Early in the debate, Newscenter Maine moderator Pat Callaghan asked Collins whether the president failed to protect Americans by downplaying the pandemic.
Collins, reiterating comments she made to Maine Public Radio Thursday, called the President’s pandemic response “uneven,” and said that he should have been upfront with Americans about the coronavirus threat.
“The American people can take hard facts, and he had an obligation as president to be straightforward with them and to tell them all that he has known,” Collins said.
Attention to the race has focused almost exclusively on Collins and Gideon, who have raised more than $40 million for their campaigns. Outside groups have spent an additional $36 million, leading both candidates to criticize each other for dubious and personal attacks.
Savage, a resident of Solon, and Linn, of Bar Harbor, have spent a fraction of that money. Both are running as independents, although Savage is registered as a Green Independent. Her campaign highlights her support for the Green New Deal, racial justice and Medicare for all.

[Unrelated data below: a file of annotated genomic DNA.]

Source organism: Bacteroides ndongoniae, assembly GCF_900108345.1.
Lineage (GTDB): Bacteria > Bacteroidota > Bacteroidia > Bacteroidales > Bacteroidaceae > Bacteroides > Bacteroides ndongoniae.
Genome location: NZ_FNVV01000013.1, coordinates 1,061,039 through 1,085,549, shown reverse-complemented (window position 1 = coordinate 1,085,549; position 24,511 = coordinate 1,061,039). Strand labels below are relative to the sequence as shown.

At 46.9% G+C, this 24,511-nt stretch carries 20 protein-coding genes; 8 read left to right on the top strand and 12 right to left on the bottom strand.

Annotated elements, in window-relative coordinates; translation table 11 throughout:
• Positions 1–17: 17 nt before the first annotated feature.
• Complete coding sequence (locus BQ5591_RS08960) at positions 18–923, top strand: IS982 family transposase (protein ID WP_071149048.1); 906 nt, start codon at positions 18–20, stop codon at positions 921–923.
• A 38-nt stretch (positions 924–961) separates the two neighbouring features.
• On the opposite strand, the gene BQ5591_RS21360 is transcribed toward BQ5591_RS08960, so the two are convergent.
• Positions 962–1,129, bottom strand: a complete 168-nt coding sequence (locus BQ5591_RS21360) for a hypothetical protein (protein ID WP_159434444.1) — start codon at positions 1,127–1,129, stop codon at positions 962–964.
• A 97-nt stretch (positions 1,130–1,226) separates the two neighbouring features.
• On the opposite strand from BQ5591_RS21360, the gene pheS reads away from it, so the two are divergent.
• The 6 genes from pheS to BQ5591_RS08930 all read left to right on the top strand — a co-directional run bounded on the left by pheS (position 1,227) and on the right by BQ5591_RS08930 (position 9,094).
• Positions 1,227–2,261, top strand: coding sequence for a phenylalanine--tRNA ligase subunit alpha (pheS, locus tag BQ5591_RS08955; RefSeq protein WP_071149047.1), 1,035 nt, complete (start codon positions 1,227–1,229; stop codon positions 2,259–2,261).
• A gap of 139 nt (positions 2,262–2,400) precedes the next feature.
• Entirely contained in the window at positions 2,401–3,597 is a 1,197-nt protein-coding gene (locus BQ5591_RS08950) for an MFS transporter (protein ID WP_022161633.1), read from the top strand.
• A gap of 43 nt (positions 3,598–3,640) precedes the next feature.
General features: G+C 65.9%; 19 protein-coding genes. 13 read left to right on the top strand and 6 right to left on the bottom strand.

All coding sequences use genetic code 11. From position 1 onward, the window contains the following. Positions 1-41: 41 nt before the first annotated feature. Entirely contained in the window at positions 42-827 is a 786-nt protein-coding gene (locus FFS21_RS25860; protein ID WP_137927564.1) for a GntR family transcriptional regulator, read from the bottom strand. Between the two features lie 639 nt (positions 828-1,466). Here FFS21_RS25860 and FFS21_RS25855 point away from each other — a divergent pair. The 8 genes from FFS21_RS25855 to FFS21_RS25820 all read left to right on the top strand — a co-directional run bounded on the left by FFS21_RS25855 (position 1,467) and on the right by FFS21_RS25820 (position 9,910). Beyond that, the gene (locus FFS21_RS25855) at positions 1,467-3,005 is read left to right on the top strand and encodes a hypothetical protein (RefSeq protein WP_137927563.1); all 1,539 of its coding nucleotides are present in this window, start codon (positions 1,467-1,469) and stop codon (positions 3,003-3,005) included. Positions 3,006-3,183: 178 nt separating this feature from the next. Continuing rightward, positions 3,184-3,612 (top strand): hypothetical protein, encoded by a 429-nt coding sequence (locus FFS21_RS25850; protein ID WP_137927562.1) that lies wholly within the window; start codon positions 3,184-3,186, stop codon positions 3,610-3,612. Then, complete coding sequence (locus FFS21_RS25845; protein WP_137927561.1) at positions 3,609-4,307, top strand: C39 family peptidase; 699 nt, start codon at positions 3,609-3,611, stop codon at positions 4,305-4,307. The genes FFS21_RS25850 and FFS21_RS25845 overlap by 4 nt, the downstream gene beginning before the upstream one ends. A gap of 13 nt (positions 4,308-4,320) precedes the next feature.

Linn’s bid is unorthodox, which was illustrated several times during the debate when he refused to answer the moderators’ questions:
“A lot of times when our moderators ask me a question, I might put that question aside,” Linn explained. “I might put that question aside because I know that I have to slay these giants, and it’s not going to be easy. So, I am going to have to be outside the box.”
Linn attempted to challenge independent U.S. Sen. Angus King in 2018 but failed to qualify for the ballot because of a slew of irregularities by petition circulators he hired. While he has previously billed himself as stridently pro-Trump, on Friday he criticized Collins’ vote to confirm Brett Kavanaugh to the U.S. Supreme Court.